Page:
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Clipped Ears, Tails Are Cosmetic For Pets
MISSISSIPPI STATE -- The look required for some breeds of dogs means puppies have to have cosmetic surgery, an issue that has sparked international debate.
Dr. Paul McCarthy, head of surgery at Mississippi State University's College of Veterinary Medicine, said docking tails and cropping ears has no medical value for the animals.
"This is done for the sake of cosmetics and is driven by breeders and competition. Kennel clubs have established the look they want a particular breed to have in the show ring," McCarthy said. "Many people try to keep the same standards of competition for their own pets."
Dr. Cory Langston, head of community practice at MSU's veterinary college, said removing the dew claws is one procedure performed on newborn puppies that has medical value.
"Dew claws are similar to our thumb, and are the claws that ride up high on a dog's foot and don't contact the ground," Langston said. "It serves no purpose and removing it prevents it from getting caught or torn off later."
The procedure to remove dew claws is mild and just takes a second to perform. It is done without anesthesia because the puppy's body cannot handle the drugs. A few breeds such as Great Pyrenees require the dew claws be left on for competition in shows.
"There is no benefit to having the dew claws, and there is a medical benefit to getting rid of them," Langston said.
Tails are typically docked when a puppy is 2 to 4 days old. This is done commonly on breeds such as dobermans, miniature schnauzers and boxers. No anesthesia is used.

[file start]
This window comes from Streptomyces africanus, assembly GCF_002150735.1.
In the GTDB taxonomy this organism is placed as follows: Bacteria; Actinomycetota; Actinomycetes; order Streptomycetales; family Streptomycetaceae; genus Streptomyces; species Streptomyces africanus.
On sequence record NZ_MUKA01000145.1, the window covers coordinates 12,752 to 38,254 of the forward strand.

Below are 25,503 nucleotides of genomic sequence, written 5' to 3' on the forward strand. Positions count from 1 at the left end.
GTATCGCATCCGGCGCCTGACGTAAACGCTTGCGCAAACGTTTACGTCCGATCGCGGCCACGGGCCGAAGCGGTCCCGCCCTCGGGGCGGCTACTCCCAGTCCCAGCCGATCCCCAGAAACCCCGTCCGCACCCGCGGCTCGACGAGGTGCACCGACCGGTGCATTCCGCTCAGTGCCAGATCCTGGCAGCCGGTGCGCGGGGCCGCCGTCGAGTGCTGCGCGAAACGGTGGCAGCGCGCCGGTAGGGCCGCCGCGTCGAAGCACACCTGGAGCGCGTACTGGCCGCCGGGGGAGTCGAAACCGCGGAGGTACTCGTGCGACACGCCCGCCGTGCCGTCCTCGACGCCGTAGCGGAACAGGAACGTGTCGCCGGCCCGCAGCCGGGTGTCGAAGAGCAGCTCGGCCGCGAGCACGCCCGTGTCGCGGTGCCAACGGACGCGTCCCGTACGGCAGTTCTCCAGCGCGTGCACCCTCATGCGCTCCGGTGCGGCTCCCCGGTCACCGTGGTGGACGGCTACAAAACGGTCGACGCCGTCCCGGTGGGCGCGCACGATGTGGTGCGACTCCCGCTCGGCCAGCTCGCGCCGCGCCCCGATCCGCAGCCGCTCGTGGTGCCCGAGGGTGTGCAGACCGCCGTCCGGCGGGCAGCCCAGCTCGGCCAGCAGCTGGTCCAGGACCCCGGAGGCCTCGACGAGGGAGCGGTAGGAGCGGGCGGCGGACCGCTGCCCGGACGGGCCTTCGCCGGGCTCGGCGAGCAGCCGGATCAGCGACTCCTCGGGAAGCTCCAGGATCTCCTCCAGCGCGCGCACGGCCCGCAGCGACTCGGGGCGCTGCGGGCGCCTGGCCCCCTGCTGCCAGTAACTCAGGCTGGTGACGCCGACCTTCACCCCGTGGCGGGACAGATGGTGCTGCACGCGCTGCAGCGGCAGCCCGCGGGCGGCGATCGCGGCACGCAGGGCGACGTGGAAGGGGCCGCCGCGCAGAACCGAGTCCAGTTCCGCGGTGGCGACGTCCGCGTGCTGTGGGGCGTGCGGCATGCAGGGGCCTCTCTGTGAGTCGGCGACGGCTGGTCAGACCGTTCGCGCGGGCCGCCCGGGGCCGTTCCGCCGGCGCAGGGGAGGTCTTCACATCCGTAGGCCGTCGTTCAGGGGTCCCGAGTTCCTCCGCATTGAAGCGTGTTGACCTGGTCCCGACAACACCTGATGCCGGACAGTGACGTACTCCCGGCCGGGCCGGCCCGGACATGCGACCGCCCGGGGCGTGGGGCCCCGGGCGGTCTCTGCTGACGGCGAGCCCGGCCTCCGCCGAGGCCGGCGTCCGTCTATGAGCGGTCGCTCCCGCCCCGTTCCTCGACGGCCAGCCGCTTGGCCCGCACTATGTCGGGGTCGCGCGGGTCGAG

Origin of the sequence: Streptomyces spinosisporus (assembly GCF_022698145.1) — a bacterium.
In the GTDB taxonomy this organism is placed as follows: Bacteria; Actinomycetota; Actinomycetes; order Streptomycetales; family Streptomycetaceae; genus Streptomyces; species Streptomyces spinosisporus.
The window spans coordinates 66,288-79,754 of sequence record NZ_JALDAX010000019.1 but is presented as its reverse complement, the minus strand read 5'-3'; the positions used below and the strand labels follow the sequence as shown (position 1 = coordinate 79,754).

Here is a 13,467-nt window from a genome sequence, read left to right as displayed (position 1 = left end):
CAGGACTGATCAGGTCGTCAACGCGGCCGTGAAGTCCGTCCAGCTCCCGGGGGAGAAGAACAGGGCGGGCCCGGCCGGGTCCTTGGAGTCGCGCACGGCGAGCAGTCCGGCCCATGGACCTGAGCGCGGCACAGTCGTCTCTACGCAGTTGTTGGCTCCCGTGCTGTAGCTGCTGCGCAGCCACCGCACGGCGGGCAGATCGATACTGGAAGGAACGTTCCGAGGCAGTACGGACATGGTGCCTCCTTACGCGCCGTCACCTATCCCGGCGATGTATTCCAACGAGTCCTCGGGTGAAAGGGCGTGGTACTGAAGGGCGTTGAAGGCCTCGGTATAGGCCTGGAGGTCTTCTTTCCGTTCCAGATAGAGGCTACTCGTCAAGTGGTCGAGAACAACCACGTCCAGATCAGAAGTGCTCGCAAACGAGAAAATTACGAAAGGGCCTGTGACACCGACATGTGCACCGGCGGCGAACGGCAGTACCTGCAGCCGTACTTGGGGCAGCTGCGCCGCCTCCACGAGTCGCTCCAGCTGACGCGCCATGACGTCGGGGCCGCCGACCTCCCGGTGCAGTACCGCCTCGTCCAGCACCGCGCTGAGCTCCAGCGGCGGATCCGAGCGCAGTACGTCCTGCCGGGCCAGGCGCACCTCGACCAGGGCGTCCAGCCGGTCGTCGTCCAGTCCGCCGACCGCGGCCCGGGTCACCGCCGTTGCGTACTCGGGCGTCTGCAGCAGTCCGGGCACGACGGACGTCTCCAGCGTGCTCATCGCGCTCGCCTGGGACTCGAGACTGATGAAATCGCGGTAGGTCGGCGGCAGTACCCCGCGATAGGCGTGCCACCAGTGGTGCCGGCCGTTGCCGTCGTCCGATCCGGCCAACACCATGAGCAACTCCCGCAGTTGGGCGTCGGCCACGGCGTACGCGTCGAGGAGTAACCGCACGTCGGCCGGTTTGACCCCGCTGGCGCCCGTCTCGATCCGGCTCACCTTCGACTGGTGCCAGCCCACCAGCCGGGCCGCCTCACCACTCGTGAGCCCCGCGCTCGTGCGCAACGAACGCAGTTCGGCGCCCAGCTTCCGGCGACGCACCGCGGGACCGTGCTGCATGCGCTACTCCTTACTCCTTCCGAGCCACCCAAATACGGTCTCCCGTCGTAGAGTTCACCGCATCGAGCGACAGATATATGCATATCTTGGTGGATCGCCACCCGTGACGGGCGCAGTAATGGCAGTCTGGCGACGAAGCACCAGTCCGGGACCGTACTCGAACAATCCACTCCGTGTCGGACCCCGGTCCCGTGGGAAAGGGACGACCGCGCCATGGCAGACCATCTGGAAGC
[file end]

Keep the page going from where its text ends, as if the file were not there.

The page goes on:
"The risk of the anesthesia is greater than the risk of the procedure at this young age," Langston said. "The procedure appears relatively benign because the puppies stop crying once they get back with their mother or other puppies."
Many dogs such as dobermans and some spaniels get their ears cropped. This is reserved until the dog is older for two reasons. Dogs must go under general anesthesia for this procedure.
"By 3 months, the dog has been through the vaccinations and the enzymes for processing drugs have matured to adult function, so they're a safe risk for anesthesia," Langston said.
Before 3 months old, the structure of the ear has not developed sufficiently for the procedure to be successful.
"The cartilage of the ear has to be strong enough to support the new cut and hold up the ear," McCarthy said.
When cropping ears, veterinarians make breed-specific measurements and remove the outside part of the ear. The edges are stitched, and the ears bandaged in a way that supports the new structure. Head protection is placed on the dog so it doesn't damage the wound. This head protection, an Elizabethan collar resembling a lampshade, is placed around the dog's neck and flares out around its face.
Dogs typically stay overnight in the veterinarian's office after having their ears cropped. Their homecoming depends on the dog's disposition and condition, and the owner's ability to provide the intense management.
"Owners have to keep the dog relatively confined and watch it closely," McCarthy said.
While docking and cropping are regularly practiced in the United States today, Langston said it is outlawed in Great Britain. Since it is a cosmetic procedure with no medical value, they consider it an inhumane procedure.
A similar movement is underway in the United States.
"A subgroup of the American College of Veterinary Surgeons is taking a survey of surgery specialists to determine their sentiment on this issue," McCarthy said. "The American Veterinary Medical Association has not supported these procedure because they lack a medical reason, and most institutions such as veterinary colleges do not routinely perform these elective procedures."
Before docking and cropping is rejected in the United States, McCarthy said it would require a re-education from the American Kennel Club on down to owners as to what a breed should look like. This would lead away from performing cosmetic surgery simply for aesthetics.
"In order for this to happen, there has to be an acceptance that the dog can be part of the breed and not have its ears cropped or tail docked," McCarthy said.
Contact: Dr. Cory Langston, (601) 325-1265; Dr. Paul McCarthy, (601) 325-1280